Even here there was business to transact. I met with my editor from Oxford Univeristy Press (I just love saying that) to let him know how the big Monty Hall book was progressing (this might be a good time to mention that blogging will continue to be sporadic while I struggle to finish the first draft of that little monstrosity).
There’s lots of other stuff. The bigshot talks, for example. But, let’s face it, the main function of the conference is not really the promulgation of mathematics. It’s the socializing. Saw all my old friends from graduate school. The gang from Kansas State. My research collaborator. Fun!
The social dynamics here are a bit interesting. You see someone walking towards you who you kind of know. They see you. Do you know them well enough to stop and get caught up? Or is nothing more than a curt “Hey!” called for? And what’s the appropriate greeting? Hug? Handshake? No physical contact? And how do you get out of the conversation gracefully once the idle chit-chat runs out? Crap! Who needs this stress?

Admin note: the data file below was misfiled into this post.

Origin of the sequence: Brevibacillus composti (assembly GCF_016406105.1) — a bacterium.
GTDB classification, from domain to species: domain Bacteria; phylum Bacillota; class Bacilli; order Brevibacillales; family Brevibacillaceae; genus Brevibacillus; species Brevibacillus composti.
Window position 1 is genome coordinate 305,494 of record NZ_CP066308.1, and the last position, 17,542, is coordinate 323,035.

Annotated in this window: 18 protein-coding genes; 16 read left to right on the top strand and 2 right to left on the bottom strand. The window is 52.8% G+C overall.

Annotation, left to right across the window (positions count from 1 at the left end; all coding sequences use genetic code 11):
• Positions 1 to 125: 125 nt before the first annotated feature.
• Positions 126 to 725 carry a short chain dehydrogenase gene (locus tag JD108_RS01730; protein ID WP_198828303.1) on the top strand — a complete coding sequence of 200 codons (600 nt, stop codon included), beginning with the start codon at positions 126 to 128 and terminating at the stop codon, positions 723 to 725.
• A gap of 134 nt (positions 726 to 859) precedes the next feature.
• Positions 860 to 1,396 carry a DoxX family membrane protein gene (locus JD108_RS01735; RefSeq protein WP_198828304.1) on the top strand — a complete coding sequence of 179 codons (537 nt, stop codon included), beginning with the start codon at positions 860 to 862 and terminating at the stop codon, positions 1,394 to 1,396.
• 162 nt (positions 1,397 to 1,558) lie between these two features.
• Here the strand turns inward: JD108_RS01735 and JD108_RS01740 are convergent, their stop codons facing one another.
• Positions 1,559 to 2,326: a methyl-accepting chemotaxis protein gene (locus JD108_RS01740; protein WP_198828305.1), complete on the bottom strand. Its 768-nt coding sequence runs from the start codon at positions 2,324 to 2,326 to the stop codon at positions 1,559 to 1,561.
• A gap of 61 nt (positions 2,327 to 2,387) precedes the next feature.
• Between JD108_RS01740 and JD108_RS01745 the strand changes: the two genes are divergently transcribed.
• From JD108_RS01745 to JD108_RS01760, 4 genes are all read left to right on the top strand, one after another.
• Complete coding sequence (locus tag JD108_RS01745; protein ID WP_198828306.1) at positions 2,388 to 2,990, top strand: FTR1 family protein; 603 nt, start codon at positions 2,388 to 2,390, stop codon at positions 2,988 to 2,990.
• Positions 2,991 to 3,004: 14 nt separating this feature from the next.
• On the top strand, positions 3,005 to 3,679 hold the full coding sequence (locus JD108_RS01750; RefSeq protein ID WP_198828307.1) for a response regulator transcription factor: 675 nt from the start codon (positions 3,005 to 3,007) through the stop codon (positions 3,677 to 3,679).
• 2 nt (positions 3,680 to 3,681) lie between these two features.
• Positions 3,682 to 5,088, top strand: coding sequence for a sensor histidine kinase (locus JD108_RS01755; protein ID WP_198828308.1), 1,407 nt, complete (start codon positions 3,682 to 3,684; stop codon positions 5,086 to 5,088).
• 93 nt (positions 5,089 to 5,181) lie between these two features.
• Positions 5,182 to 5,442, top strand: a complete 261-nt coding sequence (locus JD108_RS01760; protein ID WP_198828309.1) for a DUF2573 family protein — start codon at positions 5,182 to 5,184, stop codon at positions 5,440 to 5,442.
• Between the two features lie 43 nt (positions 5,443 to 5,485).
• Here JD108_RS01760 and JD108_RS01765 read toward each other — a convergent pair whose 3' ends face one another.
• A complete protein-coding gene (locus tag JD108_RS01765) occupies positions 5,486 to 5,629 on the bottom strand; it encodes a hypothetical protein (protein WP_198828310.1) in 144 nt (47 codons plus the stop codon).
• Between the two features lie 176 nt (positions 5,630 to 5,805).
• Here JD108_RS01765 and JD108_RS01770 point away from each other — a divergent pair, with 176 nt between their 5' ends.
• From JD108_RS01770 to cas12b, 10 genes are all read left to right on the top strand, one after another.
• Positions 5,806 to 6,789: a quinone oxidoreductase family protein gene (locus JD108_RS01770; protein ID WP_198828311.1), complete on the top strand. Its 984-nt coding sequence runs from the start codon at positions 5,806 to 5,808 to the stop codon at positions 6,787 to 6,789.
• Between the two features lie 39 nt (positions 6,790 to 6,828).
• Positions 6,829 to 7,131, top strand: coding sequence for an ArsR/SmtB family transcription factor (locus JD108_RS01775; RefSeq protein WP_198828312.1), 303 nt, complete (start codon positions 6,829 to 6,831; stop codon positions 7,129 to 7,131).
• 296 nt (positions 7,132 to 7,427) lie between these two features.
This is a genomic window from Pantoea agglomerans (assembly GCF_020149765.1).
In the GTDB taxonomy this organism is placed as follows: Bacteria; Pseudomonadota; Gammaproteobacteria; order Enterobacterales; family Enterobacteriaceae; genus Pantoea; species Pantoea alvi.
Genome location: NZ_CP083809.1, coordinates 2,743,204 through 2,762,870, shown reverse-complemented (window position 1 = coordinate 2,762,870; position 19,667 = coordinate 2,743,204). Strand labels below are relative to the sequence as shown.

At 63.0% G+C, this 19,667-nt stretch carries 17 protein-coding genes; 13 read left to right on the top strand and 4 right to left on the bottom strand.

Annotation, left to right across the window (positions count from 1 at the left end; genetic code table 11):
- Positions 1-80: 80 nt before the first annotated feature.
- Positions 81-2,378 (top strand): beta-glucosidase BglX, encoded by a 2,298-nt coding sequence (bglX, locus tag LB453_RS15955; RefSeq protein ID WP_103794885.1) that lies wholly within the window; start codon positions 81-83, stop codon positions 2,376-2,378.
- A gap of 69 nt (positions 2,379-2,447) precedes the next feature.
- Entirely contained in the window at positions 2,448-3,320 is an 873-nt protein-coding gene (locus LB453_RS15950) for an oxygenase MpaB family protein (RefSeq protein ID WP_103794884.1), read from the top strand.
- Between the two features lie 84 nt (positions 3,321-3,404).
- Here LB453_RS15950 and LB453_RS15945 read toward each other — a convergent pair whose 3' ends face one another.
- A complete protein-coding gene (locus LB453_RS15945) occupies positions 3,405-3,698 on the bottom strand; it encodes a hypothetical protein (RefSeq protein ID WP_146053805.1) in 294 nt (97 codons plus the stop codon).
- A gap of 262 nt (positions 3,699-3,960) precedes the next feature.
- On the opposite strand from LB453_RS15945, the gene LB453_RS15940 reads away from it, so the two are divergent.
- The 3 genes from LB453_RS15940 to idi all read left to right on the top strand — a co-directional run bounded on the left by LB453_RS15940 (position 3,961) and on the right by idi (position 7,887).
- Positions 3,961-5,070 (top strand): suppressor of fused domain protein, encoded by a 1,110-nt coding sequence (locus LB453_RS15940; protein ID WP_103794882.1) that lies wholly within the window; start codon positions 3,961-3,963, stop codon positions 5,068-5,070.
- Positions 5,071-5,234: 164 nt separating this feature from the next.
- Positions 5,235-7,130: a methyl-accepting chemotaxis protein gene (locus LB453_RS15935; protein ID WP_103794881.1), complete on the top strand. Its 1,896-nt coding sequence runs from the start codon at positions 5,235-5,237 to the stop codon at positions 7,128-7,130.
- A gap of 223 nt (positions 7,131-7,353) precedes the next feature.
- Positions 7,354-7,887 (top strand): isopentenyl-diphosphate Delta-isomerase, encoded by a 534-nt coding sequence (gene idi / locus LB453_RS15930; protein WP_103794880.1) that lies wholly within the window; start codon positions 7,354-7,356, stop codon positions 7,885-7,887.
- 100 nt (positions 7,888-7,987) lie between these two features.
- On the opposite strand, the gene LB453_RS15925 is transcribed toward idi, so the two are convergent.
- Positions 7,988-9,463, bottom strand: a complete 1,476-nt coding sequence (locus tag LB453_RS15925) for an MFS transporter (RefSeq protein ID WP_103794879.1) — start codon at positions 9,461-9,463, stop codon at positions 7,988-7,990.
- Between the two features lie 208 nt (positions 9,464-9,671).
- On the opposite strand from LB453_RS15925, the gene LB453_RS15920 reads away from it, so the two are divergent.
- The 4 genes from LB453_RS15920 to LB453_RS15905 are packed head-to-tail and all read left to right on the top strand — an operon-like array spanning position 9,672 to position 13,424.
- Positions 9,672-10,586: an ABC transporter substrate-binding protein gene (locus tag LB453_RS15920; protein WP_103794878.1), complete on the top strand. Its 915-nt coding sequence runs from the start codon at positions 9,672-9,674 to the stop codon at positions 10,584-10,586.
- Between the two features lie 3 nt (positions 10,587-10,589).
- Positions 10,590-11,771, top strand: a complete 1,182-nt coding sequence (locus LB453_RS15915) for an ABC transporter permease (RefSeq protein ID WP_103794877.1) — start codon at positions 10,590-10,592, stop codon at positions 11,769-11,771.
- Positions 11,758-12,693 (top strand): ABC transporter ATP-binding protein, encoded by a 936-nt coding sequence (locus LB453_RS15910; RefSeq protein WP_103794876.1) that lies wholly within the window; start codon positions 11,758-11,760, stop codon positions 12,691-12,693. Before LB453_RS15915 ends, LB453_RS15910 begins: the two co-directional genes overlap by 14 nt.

And then sometimes you’re talking to someone you kind of know and another person, who knows the someone better than you do, turns up. Suddenly you’re the third wheel. You’re talking about your job history since the last time you saw the person three years earlier, and then this other guy comes up talking about dinner plans and which bar is best for watching the OSU-LSU game. At this point you usually just have to concede defeat, mutter about how you’re late for a talk, and slink away in despair.
So, that was my week. Loads of fun, even though San Diego was actually colder and wetter than Harrisonburg for the first two days of the conference. I’m telling you, go get a PhD in math and join the party. I don’t understand why everyone doesn’t get into this line of work!